In early summer we were given a wonderful opportunity to visit Alonissos in the Sporades Islands in the northern Aegean Sea. This green and forested island sits at the edge of the Alonissos National Marine Park, the largest marine protected area in Europe. Our main focus was to be scuba diving, but during our short stay we were especially impressed with all of the other activities and experiences available on Alonissos for the discerning vacationer.
The scuba diving was really outstanding. In contrast to some areas of the Mediterranean, the marine biodiversity here was impressively diverse and abundant. Our short stay meant we just had a small taste of the diving available, however our hosts at Alonissos Triton Dive Center treated us to some exceptional sites from their impressively long list. The variety of marine life we encountered was a delight: large Gorgonian sea fans, many species of nudibranchs, small pipefish to large groupers, octopus, and much more.
One of the most incredible experiences was the chance to dive the oldest accessible shipwreck in the world, the Ancient Shipwreck of Peristera underwater archeological site from 500 BC … an amazing dive site with a very unique automated underwater museum monitoring system in place to protect its archaeological heritage. It was a busy but hugely satisfying few days of diving and we could certainly spend much longer on this idyllic isle!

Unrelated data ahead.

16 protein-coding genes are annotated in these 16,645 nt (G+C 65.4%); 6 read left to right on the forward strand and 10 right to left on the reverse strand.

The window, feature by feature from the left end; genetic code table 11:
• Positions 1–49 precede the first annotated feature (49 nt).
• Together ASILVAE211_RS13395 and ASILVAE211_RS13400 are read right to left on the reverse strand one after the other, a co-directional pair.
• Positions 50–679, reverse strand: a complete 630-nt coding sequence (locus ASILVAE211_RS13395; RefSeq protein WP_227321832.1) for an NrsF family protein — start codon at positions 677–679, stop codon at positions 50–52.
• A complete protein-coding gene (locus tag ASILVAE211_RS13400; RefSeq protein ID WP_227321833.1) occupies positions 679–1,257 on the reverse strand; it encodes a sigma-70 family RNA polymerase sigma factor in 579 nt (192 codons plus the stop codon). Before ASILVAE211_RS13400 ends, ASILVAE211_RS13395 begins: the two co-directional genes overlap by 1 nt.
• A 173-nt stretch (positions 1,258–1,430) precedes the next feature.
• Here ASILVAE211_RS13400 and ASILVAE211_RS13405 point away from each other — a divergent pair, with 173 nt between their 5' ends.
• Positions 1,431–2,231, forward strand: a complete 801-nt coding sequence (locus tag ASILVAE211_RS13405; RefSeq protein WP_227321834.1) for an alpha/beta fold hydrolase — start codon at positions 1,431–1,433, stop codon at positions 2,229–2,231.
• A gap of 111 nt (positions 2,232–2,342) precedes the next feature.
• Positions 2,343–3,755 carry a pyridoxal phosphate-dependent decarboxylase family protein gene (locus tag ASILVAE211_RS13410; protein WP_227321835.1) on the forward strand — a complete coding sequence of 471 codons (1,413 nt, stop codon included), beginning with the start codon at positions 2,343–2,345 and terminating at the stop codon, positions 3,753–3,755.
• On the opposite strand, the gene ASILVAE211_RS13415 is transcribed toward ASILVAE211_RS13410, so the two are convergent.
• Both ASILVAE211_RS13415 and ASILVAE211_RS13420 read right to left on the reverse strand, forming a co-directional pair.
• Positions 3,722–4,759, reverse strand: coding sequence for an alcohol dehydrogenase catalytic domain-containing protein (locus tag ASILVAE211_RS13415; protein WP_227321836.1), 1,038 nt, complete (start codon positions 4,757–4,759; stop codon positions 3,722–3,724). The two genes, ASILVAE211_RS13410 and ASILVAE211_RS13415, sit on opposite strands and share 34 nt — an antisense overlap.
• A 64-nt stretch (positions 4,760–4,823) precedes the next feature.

Greece has a huge number of beautiful islands to visit, so why choose Alonissos?
This island is one of the quieter Greek islands and as such has a very relaxed and welcoming feel, where you can find an authentic slice of the Aegean region. And, it is really easy to get there — so many airports in the UK offer flight connections directly to Skiathos (the hub of the Sporades) that you should not have to drive more than 100km in the UK to an airport.
Finally, the variety of non-diving activities is hard to beat. There are boating day trips into the National Marine Park, taking you to visit secluded beaches and giving you a chance to see some amazing wildlife (such as monk seals, Eleonora’s Falcon, and several species of dolphin to name a few). Both the main port town of Patitiri and the old village of Chora are full of interesting shops, charming alleyways, and restaurants with delicious meals. As an added bonus, the Alonissos cheese pie is a particularly moreish local specialty!